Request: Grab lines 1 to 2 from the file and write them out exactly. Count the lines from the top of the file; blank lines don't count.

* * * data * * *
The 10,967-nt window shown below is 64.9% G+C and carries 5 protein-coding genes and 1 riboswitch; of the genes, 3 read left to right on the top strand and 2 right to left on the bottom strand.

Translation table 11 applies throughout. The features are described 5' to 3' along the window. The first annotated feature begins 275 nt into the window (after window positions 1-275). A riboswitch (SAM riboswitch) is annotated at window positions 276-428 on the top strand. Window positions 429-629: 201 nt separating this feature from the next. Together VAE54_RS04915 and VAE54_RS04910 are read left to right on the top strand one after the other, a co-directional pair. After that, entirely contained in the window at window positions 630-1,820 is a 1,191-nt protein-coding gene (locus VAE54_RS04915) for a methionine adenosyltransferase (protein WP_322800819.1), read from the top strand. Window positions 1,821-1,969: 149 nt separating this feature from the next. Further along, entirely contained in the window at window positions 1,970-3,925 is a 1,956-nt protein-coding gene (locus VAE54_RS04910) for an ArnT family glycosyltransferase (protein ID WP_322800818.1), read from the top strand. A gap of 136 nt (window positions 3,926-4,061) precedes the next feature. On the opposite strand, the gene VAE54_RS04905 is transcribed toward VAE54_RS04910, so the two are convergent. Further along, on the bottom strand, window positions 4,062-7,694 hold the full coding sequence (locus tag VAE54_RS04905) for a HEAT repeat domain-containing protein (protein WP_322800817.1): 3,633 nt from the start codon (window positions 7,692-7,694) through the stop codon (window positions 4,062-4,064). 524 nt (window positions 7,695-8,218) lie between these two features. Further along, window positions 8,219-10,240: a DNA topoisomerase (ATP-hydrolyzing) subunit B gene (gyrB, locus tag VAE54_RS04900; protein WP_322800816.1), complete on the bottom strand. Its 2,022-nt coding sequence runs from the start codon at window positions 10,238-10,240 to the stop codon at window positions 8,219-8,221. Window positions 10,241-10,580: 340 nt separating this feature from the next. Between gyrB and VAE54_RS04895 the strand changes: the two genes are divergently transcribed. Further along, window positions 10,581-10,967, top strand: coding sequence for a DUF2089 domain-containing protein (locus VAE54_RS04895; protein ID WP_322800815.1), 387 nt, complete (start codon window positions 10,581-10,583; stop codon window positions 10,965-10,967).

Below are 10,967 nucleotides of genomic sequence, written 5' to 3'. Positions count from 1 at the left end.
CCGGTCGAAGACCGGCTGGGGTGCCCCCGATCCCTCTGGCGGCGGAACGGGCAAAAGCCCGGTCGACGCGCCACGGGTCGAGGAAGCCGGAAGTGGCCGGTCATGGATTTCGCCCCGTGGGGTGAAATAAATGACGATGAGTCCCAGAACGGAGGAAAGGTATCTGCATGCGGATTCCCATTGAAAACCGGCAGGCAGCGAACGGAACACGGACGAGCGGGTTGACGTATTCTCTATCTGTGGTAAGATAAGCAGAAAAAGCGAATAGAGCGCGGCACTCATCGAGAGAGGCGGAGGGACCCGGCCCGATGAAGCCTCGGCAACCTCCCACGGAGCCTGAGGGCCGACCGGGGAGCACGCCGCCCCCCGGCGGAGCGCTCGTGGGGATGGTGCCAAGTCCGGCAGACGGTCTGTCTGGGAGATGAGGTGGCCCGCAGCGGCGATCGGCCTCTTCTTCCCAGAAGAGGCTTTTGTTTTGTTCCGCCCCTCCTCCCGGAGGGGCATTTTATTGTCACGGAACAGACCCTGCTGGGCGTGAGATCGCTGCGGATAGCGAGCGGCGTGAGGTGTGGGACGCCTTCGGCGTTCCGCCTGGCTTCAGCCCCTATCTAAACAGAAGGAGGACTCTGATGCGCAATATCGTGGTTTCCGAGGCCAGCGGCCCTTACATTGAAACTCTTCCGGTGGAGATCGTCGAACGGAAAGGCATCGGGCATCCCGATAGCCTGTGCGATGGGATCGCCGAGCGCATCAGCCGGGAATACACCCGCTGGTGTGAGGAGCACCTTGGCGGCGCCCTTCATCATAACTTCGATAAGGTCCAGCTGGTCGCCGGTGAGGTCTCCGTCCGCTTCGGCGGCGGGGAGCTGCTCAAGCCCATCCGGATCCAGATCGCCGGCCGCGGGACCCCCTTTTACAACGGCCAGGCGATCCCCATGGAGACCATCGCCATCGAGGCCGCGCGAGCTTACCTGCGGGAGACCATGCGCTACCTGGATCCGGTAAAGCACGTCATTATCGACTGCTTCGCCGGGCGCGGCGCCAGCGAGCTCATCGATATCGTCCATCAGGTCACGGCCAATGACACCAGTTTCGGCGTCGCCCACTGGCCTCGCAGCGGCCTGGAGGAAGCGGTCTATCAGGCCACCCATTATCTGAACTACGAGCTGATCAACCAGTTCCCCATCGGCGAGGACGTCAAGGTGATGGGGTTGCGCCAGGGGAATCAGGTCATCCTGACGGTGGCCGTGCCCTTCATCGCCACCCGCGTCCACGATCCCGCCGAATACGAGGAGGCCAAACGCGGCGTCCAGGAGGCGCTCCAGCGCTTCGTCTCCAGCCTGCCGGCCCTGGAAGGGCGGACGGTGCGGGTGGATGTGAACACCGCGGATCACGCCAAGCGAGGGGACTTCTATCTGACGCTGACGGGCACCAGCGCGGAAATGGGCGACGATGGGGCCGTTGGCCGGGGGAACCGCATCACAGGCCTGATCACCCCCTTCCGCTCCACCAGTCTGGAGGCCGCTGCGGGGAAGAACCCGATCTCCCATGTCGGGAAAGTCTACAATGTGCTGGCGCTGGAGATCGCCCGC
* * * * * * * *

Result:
The 10,967-nt window shown below is 64.9% G+C and carries 5 protein-coding genes and 1 riboswitch; of the genes, 3 read left to right on the top strand and 2 right to left on the bottom strand.

Translation table 11 applies throughout. The features are described 5' to 3' along the window. The first annotated feature begins 275 nt into the window (after window positions 1-275). A riboswitch (SAM riboswitch) is annotated at window positions 276-428 on the top strand. Window positions 429-629: 201 nt separating this feature from the next. Together VAE54_RS04915 and VAE54_RS04910 are read left to right on the top strand one after the other, a co-directional pair. After that, entirely contained in the window at window positions 630-1,820 is a 1,191-nt protein-coding gene (locus VAE54_RS04915) for a methionine adenosyltransferase (protein WP_322800819.1), read from the top strand. Window positions 1,821-1,969: 149 nt separating this feature from the next. Further along, entirely contained in the window at window positions 1,970-3,925 is a 1,956-nt protein-coding gene (locus VAE54_RS04910) for an ArnT family glycosyltransferase (protein ID WP_322800818.1), read from the top strand. A gap of 136 nt (window positions 3,926-4,061) precedes the next feature. On the opposite strand, the gene VAE54_RS04905 is transcribed toward VAE54_RS04910, so the two are convergent. Further along, on the bottom strand, window positions 4,062-7,694 hold the full coding sequence (locus tag VAE54_RS04905) for a HEAT repeat domain-containing protein (protein WP_322800817.1): 3,633 nt from the start codon (window positions 7,692-7,694) through the stop codon (window positions 4,062-4,064). 524 nt (window positions 7,695-8,218) lie between these two features. Further along, window positions 8,219-10,240: a DNA topoisomerase (ATP-hydrolyzing) subunit B gene (gyrB, locus tag VAE54_RS04900; protein WP_322800816.1), complete on the bottom strand. Its 2,022-nt coding sequence runs from the start codon at window positions 10,238-10,240 to the stop codon at window positions 8,219-8,221. Window positions 10,241-10,580: 340 nt separating this feature from the next. Between gyrB and VAE54_RS04895 the strand changes: the two genes are divergently transcribed. Further along, window positions 10,581-10,967, top strand: coding sequence for a DUF2089 domain-containing protein (locus VAE54_RS04895; protein ID WP_322800815.1), 387 nt, complete (start codon window positions 10,581-10,583; stop codon window positions 10,965-10,967).